"Moreover, when we meet together with the brethren in one place, and celebrate divine sacrifices with God's priest, we ought to be mindful of modesty and discipline - not to throw abroad our prayers indiscriminately, with unsubdued voices, nor to cast to God with tumultuous wordiness a petition that ought to be commended to God by modesty; for God is the hearer, not of the voice, but of the heart (non vocis sed cordis auditor est)" (3-4). Today too, these words still apply and help us to celebrate the Holy Liturgy well.

Ultimately, Cyprian placed himself at the root of that fruitful theological and spiritual tradition which sees the "heart" as the privileged place for prayer.

Indeed, in accordance with the Bible and the Fathers, the heart is the intimate depths of man, the place in which God dwells. In it occurs the encounter in which God speaks to man, and man listens to God; man speaks to God and God listens to man. All this happens through one divine Word. In this very sense - re-echoing Cyprian - Smaragdus, Abbot of St Michael on the Meuse in the early years of the ninth century, attests that prayer "is the work of the heart, not of the lips, because God does not look at the words but at the heart of the person praying" (Diadema monachorum [Diadem of the monks], 1).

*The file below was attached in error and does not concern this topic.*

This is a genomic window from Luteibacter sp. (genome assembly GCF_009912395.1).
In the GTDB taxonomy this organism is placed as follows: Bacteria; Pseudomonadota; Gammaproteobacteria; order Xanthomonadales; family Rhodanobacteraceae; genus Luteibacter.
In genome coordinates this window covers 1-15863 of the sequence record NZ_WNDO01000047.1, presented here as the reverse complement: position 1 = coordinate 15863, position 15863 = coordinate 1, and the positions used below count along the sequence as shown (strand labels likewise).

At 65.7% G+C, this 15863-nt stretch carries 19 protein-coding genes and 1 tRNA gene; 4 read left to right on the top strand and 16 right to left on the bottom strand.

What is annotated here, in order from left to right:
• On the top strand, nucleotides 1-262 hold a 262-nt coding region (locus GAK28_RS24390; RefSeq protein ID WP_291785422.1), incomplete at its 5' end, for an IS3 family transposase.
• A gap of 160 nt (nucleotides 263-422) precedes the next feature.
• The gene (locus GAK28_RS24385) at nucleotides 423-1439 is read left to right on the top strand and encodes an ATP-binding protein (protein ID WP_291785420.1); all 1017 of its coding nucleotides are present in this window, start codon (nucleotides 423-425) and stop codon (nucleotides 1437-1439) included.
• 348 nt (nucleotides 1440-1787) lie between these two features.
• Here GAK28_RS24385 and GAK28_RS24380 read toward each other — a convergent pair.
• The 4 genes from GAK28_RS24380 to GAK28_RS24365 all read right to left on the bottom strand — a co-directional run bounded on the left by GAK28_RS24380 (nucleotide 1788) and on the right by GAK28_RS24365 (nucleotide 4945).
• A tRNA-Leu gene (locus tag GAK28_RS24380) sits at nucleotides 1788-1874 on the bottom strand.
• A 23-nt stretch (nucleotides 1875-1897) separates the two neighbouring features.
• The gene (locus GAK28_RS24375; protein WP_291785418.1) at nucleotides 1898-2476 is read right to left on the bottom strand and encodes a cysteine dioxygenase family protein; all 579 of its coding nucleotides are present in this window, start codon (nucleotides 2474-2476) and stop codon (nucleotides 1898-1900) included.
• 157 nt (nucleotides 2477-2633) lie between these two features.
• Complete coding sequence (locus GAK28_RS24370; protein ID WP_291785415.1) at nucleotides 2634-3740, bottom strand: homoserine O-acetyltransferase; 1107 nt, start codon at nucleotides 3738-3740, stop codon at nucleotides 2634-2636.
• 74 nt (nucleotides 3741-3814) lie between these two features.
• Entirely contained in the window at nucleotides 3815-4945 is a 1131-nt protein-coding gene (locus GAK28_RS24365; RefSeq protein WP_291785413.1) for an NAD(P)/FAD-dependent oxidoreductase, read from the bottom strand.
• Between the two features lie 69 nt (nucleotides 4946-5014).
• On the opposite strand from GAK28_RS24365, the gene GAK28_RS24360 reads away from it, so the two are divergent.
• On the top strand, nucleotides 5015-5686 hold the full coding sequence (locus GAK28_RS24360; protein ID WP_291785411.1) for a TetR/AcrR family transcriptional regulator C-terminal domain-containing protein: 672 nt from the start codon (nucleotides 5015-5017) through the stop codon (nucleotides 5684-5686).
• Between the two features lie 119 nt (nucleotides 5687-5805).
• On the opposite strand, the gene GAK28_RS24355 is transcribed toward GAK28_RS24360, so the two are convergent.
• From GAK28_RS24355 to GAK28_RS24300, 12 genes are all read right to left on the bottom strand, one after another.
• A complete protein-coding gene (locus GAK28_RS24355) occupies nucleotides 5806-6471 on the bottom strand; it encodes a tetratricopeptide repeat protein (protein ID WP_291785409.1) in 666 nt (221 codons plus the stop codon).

Dear friends, let us make our own this receptive heart and "understanding mind" of which the Bible (cf. I Kgs 3: 9) and the Fathers speak. How great is our need for it! Only then will we be able to experience fully that God is our Father and that the Church, the holy Bride of Christ, is truly our Mother. "

Sunday, September 09, 2007

The Birth of the Virgin

CARPACCIO, Vittore (b. 1472, Venezia, d. 1526, Capodistria)
Birth of the Virgin 1504-08
Tempera on canvas, 126 x 128 cm
Accademia Carrara, Bergamo

Carpaccio painted the Stories from the Life of the Virgin between 1504 and 1508 in the Scuola degli Albanesi, consecrated to Mary and to St Gall, which belonged to the monastery of the Augustinian friars at San Maurizio in Venice.

The Nativity of Mary

CAVALLINI, Pietro (b. ca. 1250, Roma, d. 1330, Roma)
Nativity of the Virgin 1291
Santa Maria in Trastevere, Rome

In the Birth of the Virgin, the background appears like a simple stage set based on ancient Roman domestic architecture and shrines, while its inlaid ornament derives from Roman medieval sources.

The women setting a table by the mother's couch and the two midwives about to bathe the newborn Mary carry their bread, wine, and water with the solemnity of a ritual.